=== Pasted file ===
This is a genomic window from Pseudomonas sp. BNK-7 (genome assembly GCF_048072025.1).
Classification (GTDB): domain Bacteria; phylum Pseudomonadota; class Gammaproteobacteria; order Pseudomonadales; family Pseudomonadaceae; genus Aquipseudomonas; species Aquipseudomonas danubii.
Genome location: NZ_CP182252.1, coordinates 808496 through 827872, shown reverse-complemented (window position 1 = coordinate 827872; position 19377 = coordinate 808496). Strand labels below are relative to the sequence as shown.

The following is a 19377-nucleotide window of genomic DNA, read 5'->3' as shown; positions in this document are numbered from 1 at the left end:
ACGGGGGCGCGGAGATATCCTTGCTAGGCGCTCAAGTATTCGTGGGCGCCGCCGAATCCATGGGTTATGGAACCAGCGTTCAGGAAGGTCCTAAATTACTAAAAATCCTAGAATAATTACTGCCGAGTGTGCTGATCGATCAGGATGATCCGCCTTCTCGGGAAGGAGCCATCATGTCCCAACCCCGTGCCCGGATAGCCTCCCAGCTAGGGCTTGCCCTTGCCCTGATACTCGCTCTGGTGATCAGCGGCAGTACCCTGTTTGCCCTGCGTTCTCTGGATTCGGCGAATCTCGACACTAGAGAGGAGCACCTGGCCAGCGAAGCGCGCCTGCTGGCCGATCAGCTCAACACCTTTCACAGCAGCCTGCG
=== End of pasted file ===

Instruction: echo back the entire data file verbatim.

This is a genomic window from Pseudomonas sp. BNK-7 (genome assembly GCF_048072025.1).
Classification (GTDB): domain Bacteria; phylum Pseudomonadota; class Gammaproteobacteria; order Pseudomonadales; family Pseudomonadaceae; genus Aquipseudomonas; species Aquipseudomonas danubii.
Genome location: NZ_CP182252.1, coordinates 808496 through 827872, shown reverse-complemented (window position 1 = coordinate 827872; position 19377 = coordinate 808496). Strand labels below are relative to the sequence as shown.

The following is a 19377-nucleotide window of genomic DNA, read 5'->3' as shown; positions in this document are numbered from 1 at the left end:
ACGGGGGCGCGGAGATATCCTTGCTAGGCGCTCAAGTATTCGTGGGCGCCGCCGAATCCATGGGTTATGGAACCAGCGTTCAGGAAGGTCCTAAATTACTAAAAATCCTAGAATAATTACTGCCGAGTGTGCTGATCGATCAGGATGATCCGCCTTCTCGGGAAGGAGCCATCATGTCCCAACCCCGTGCCCGGATAGCCTCCCAGCTAGGGCTTGCCCTTGCCCTGATACTCGCTCTGGTGATCAGCGGCAGTACCCTGTTTGCCCTGCGTTCTCTGGATTCGGCGAATCTCGACACTAGAGAGGAGCACCTGGCCAGCGAAGCGCGCCTGCTGGCCGATCAGCTCAACACCTTTCACAGCAGCCTGCG